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Re: [RFC] Proposal of marker implementation
- From: Masami Hiramatsu <masami dot hiramatsu dot pt at hitachi dot com>
- To: Nicholas Miell <nmiell at gmail dot com>
- Cc: fche at redhat dot com, yumiko dot sugita dot yf at hitachi dot com, soshima at redhat dot com, haoki at redhat dot com, SystemTAP <systemtap at sources dot redhat dot com>
- Date: Mon, 21 Aug 2006 10:58:27 +0900
- Subject: Re: [RFC] Proposal of marker implementation
- Organization: Systems Development Lab., Hitachi, Ltd., Japan
- References: <44D97397.email@example.com> <firstname.lastname@example.org>
Nicholas Miell wrote:
> On Wed, 09 Aug 2006 14:33:11 +0900, Masami Hiramatsu wrote:
>> Each marker has 6bytes NOP. I think we can replace it with a jump code
>> safely by using djprobe. Note: we can not replace it with a "call" code
>> because it will break some caller-save registers.
> You can use a call instruction if the function you're calling is an
> assembly stub which saves caller-saved registers and then calls a C
> function (passing the saved return address as a parameter so the probe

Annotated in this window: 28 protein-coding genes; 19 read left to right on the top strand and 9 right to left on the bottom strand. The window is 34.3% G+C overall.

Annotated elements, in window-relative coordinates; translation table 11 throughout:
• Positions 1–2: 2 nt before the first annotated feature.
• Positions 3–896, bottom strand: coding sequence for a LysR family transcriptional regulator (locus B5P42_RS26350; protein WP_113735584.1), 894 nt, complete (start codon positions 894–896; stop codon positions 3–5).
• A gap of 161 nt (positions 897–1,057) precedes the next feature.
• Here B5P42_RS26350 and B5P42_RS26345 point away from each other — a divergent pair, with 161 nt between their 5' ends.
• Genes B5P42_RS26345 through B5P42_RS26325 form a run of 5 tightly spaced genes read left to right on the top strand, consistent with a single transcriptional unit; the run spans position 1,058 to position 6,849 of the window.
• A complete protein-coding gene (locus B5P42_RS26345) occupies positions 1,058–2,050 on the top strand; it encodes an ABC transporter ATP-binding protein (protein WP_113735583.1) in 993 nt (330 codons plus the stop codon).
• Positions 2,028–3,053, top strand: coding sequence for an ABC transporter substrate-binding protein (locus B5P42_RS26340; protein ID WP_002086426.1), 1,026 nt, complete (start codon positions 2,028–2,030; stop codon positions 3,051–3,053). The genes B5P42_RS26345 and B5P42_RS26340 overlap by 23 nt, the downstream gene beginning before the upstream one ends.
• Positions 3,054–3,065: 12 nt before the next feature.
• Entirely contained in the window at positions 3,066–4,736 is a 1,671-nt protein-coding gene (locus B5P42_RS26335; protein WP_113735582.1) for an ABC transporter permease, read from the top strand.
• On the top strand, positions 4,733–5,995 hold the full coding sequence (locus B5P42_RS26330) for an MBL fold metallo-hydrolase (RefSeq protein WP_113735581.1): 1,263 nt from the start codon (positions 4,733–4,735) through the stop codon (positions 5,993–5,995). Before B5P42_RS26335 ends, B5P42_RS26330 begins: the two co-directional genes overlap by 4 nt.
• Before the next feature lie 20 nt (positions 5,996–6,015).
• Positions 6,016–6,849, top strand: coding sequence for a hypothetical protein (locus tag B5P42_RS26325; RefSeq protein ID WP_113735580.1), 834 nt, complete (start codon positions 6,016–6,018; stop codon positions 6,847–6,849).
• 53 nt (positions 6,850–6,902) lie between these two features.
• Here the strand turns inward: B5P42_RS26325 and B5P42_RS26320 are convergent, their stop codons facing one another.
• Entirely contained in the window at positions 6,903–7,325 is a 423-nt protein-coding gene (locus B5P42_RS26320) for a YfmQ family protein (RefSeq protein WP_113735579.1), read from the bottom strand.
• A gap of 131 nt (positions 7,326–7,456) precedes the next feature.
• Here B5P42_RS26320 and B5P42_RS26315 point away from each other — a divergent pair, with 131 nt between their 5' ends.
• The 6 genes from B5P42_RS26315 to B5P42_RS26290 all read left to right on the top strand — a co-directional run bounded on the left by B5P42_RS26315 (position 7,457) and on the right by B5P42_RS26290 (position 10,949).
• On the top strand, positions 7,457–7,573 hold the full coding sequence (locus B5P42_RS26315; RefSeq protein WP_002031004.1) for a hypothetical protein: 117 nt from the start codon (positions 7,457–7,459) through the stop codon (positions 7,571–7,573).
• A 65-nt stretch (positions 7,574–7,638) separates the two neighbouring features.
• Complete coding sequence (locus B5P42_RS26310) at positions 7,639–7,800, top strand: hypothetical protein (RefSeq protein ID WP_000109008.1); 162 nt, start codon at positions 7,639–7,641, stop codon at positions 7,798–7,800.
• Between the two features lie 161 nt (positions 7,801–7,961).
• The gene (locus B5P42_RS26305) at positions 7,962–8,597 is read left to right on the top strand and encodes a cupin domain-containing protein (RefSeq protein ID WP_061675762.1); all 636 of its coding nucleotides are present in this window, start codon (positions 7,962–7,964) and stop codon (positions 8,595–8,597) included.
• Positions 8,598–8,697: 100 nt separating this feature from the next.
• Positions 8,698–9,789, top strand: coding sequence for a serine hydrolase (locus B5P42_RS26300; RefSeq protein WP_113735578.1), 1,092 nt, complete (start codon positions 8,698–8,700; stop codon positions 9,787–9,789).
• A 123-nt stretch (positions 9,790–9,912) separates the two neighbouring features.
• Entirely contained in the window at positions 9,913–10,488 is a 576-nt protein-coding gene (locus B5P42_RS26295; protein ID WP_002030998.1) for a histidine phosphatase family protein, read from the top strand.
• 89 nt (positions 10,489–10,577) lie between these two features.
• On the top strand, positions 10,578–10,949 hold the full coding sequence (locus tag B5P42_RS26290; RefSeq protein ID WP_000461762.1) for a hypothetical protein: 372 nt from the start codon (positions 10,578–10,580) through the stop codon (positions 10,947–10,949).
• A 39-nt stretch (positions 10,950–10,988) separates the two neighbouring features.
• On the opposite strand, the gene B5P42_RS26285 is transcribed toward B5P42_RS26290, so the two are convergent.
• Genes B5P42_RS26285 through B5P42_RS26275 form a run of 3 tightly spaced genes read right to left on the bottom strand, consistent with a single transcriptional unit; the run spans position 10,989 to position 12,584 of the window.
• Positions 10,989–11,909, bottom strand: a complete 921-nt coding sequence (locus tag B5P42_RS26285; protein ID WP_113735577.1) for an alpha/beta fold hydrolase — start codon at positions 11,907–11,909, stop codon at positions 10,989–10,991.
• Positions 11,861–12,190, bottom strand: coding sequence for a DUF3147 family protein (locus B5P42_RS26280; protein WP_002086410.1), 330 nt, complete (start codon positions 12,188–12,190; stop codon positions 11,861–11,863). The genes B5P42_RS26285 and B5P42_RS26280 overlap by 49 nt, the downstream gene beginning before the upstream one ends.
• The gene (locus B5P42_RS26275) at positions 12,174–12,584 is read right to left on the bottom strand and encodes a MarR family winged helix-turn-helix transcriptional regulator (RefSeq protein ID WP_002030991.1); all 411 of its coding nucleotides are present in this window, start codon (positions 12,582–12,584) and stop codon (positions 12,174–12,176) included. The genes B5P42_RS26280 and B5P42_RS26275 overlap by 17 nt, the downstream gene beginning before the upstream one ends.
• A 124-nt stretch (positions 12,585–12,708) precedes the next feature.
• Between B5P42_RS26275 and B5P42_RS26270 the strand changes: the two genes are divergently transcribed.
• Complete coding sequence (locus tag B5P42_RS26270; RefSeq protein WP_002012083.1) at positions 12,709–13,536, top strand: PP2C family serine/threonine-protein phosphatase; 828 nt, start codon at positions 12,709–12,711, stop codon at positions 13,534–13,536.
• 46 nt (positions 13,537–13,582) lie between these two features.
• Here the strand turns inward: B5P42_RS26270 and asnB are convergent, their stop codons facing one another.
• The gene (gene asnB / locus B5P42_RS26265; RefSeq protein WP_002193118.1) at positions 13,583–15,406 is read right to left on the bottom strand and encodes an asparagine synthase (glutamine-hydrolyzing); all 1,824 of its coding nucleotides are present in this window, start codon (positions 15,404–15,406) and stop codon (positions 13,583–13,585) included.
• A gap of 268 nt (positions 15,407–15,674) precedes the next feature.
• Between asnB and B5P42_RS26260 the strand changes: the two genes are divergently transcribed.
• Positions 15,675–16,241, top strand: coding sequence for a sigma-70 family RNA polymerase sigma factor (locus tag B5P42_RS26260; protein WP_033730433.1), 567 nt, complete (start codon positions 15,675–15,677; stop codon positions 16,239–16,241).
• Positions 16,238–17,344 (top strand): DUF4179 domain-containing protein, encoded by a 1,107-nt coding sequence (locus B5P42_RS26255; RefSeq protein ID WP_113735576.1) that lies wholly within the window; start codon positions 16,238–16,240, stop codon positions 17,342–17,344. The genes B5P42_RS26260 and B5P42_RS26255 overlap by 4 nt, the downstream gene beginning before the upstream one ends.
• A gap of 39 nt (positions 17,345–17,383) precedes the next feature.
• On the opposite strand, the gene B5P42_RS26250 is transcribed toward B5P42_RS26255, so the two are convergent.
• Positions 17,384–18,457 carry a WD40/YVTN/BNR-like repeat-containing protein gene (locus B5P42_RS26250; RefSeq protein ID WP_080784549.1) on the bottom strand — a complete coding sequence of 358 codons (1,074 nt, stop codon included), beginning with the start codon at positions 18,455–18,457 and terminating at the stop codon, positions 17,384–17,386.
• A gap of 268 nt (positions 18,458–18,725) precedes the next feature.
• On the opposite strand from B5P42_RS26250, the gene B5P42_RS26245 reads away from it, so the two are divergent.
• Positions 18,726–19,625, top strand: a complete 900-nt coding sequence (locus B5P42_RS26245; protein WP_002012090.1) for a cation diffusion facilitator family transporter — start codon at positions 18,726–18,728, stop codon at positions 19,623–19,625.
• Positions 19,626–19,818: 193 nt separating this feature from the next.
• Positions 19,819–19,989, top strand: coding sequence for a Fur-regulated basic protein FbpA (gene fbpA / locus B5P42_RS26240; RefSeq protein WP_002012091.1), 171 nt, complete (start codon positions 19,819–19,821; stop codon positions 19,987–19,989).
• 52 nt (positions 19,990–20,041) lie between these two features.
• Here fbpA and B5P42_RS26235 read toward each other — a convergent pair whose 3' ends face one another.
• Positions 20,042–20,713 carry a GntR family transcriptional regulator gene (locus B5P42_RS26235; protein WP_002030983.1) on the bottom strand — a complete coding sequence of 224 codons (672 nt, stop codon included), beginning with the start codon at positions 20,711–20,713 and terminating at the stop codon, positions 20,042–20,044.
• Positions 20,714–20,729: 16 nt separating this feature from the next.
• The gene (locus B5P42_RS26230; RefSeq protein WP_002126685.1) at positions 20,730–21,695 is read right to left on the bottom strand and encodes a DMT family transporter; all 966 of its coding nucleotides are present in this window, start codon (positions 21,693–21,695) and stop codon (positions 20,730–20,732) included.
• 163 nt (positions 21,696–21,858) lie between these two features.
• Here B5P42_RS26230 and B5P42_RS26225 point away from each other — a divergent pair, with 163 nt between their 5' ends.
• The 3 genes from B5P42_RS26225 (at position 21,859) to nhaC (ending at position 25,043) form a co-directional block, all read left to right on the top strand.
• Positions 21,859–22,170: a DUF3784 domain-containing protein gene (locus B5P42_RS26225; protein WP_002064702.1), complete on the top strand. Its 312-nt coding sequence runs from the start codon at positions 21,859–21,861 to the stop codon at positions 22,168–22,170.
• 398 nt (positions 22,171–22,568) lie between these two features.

> point can be located).
It's a nice idea, if the systemtap can treat a modified pt_regs structure.
My jump based method can provide the pt_regs structure like as the kprobe.
Thus, the systemtap can treat it transparently.
But, once we use a call instruction, it changes the contents of the stack.
It means that a special handler is needed for the marker.
Anyway, I think that is a considerable and useful idea.
> Alternately, you could do a normal C function call and then replace
> the call instruction with NOPs as a post-processing step. This method lets
> the C compiler save the caller-saved registers for you, and you can easily
> pass parameters.
Exactly. But, in this method, we have to pay some costs to save caller-saved
registers if those markers are disabled.
2nd Research Dept.
Hitachi, Ltd., Systems Development Laboratory